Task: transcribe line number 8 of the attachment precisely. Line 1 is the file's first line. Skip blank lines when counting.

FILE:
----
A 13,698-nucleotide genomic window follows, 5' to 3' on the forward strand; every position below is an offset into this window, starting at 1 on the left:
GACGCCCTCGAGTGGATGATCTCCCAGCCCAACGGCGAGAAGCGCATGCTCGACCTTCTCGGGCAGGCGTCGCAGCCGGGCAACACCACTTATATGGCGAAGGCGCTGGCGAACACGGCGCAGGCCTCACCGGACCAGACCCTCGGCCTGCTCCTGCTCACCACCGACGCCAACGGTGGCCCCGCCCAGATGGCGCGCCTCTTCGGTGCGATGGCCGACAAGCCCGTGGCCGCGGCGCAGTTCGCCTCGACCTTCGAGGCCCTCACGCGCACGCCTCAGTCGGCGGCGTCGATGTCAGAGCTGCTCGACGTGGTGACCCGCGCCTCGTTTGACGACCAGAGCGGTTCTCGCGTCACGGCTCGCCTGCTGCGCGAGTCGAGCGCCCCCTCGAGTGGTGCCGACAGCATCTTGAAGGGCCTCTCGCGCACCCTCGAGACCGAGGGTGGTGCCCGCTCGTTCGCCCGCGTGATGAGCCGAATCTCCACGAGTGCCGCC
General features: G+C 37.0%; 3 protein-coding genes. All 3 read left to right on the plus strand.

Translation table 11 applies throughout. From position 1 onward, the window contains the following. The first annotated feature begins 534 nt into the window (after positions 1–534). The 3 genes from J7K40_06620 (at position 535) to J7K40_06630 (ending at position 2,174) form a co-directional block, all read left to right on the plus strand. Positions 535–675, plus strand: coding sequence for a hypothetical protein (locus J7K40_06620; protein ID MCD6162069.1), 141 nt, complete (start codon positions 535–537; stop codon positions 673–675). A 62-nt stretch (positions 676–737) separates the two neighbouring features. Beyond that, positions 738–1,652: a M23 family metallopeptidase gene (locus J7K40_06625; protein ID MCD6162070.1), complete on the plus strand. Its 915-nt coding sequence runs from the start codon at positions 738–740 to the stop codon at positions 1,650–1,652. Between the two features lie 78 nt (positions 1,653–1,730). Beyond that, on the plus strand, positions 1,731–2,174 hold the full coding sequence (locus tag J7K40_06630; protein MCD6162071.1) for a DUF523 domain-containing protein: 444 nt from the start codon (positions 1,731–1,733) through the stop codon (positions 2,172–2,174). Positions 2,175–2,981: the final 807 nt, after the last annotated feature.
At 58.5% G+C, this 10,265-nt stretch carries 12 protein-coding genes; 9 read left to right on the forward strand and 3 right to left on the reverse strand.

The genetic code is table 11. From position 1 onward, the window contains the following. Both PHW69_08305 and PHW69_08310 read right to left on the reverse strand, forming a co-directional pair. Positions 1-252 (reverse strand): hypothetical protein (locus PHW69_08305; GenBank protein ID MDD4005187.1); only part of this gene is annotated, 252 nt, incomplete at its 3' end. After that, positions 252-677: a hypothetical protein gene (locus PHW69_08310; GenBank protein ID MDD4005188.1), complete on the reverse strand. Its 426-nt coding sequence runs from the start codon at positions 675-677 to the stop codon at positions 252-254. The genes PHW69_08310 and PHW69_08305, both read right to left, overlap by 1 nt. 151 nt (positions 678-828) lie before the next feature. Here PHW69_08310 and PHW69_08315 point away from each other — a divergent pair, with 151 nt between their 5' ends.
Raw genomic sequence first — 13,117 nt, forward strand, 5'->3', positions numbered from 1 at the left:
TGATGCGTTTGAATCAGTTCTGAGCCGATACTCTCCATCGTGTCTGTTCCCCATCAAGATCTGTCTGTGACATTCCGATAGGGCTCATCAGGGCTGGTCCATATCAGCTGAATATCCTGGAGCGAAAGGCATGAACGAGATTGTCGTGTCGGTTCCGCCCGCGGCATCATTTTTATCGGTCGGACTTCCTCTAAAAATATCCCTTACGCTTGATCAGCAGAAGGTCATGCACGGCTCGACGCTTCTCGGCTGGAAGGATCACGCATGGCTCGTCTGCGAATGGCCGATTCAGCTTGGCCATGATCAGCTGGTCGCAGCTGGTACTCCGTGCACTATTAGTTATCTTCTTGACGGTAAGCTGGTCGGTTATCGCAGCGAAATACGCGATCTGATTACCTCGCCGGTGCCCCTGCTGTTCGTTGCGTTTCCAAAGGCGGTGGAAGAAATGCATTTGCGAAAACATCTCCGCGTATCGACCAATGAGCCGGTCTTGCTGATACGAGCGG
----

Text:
TGATGCGTTTGAATCAGTTCTGAGCCGATACTCTCCATCGTGTCTGTTCCCCATCAAGATCTGTCTGTGACATTCCGATAGGGCTCATCAGGGCTGGTCCATATCAGCTGAATATCCTGGAGCGAAAGGCATGAACGAGATTGTCGTGTCGGTTCCGCCCGCGGCATCATTTTTATCGGTCGGACTTCCTCTAAAAATATCCCTTACGCTTGATCAGCAGAAGGTCATGCACGGCTCGACGCTTCTCGGCTGGAAGGATCACGCATGGCTCGTCTGCGAATGGCCGATTCAGCTTGGCCATGATCAGCTGGTCGCAGCTGGTACTCCGTGCACTATTAGTTATCTTCTTGACGGTAAGCTGGTCGGTTATCGCAGCGAAATACGCGATCTGATTACCTCGCCGGTGCCCCTGCTGTTCGTTGCGTTTCCAAAGGCGGTGGAAGAAATGCATTTGCGAAAACATCTCCGCGTATCGACCAATGAGCCGGTCTTGCTGATACGAGCGG